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[001] does it matter, so far as restitution is concerned, whether he has a right in the thing
[002] or not, as long as he has been despoiled contrary to the order of law, or, without judgment.
[003] And in another place, if possession comes to the true lord by violence, that is,
[004] by force and without judgment, and where he ought to sue by action he makes himself
[005] judge and ejects his disseisor, the possessor in bad faith, that is, the disseisor, without
[006] distinguishing further, that is, despite any exception raised by the true lord, will
[007] regain the advantage of possession.1 And in another place, 2that a lord who ejects or
[008] despoils is required to restore possession to him he ejects, though he possesses by
[009] force, stealth or at will from him who has ejected.3 And in another place, that 4he who
[010] has secured possession from me by force, that is, by disseisin, [if] he is despoiled by
[011] another, who has no right, will have restitution by the assise.]5 The penalty of the
[012] spoliator, if the thing is his own whose seisin he usurped to himself without judgment,
[013] [will be]6 that he restore it with the issues taken and to be taken,7 hardly to be heard
[014] later on the question of property.8 If it is the other's, let him restore it in the same
[015] way, never to be heard subsequently either on the possession or on the property.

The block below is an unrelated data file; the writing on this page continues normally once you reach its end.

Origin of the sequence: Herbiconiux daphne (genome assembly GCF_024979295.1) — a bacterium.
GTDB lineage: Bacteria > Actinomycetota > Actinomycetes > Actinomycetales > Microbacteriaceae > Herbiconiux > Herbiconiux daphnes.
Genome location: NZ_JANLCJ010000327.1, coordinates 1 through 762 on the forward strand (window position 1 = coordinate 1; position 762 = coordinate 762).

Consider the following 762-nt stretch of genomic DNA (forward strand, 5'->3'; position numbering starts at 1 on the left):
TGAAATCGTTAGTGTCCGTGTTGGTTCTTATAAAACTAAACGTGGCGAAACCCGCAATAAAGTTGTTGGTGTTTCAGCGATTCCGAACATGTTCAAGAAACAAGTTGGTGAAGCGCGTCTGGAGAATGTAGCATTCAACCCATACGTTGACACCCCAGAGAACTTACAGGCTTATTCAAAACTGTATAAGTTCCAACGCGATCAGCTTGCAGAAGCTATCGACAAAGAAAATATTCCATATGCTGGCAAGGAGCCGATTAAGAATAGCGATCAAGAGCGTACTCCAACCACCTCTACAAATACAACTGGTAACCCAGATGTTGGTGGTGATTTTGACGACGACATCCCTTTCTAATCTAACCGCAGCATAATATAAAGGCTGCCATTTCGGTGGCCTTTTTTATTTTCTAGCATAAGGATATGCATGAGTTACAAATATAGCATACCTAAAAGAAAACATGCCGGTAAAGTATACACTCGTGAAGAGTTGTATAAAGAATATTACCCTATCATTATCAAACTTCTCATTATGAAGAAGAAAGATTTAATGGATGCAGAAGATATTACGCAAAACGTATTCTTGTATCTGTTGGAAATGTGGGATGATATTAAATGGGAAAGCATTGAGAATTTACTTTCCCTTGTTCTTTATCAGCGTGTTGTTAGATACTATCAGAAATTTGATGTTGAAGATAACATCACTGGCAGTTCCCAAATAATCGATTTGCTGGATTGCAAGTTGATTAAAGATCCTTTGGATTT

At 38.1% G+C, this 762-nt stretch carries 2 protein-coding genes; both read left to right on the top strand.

[An exception is given a tenant by reason of the tenement.]9

[017] An exception often lies for a tenant against a plaintiff by reason of the tenement, as
[018] where not the plaintiff but another has the free tenement, as where a guardian or
[019] farmer, a creditor or villein complains and seeks restitution by the assise; it does not
[020] lie for them but for the owner in whose name they are in possession, because the exception
[021] of free tenement nullifies their action.10 An exception also lies for a tenant by
[022] reason of the tenement for a thing which is sacred and holy, as places dedicated to
[023] God, which cannot be possessed by anyone.11 Therefore the assise lies for no one and,
[024] since here the assise falls, not the writ, it is turned into a jury to inquire into the
[025] trespass, whether such has been committed in a sacred thing, of which there can be
[026] no disseisin, in order that the trespass be amended by the jury, and both, the plaintiff
[027] as well as the trespasser, [be] in mercy: the plaintiff for his false claim, the trespasser
[028] for his trespass. [And so] if the tenement is the property of a universitas or public,
[029] within the city or borough [If [it is a royal or public road and] it is built upon or encroached
[030] upon, correction will belong to the lord king. It will be a trespass and purpresture
[031] rather than a disseisin; if it is a public or royal road outside the city or
[032] borough, correction will likewise belong to the king.]12 [or] outside


1. Unidentified

2-3. Inst. 4.15.6: ‘is qui deiecit cogitur ei restituere possessionem licet is ab eo qui videiecit vi vel clam vel precario possidebat’

4-5. D. ‘Qui a me vi possidebat, si ab alio deiciatur, habet interdictum.’

6. ‘Erit,’ in preceding line, for ‘heredis’

7. Supra 76

8. Supra 121, infra 148

9. Rubric opposite erroneous; see infra 152

10. Supra 33, 84, 124

11. Supra ii, 40, 57, 137, iii, 40, 60, 128

12. Supra 61; om: ‘Si autem . . . universitatis,’ a connective

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